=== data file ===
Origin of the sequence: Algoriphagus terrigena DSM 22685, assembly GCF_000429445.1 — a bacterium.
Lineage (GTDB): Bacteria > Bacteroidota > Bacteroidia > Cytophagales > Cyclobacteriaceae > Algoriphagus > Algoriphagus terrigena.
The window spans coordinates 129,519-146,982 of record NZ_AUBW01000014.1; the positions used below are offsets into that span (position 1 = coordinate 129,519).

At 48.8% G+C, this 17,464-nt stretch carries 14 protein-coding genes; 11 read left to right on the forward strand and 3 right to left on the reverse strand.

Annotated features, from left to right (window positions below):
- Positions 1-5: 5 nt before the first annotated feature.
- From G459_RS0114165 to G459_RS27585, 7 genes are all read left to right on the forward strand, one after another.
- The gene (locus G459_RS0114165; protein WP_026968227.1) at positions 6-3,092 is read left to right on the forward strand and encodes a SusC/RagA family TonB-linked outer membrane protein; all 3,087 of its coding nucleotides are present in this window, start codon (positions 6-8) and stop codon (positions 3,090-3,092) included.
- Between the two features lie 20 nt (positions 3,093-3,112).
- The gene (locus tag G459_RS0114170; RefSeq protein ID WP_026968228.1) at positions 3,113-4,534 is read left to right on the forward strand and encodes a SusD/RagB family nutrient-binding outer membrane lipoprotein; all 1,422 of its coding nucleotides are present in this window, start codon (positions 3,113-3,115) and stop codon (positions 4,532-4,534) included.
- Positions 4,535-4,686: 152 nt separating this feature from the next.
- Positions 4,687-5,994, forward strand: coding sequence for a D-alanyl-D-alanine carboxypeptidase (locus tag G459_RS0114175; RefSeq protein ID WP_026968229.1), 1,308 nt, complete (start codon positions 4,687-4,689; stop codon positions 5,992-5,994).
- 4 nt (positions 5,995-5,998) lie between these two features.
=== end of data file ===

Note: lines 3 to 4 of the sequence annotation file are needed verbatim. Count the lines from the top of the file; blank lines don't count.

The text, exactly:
The window spans coordinates 129,519-146,982 of record NZ_AUBW01000014.1; the positions used below are offsets into that span (position 1 = coordinate 129,519).

At 48.8% G+C, this 17,464-nt stretch carries 14 protein-coding genes; 11 read left to right on the forward strand and 3 right to left on the reverse strand.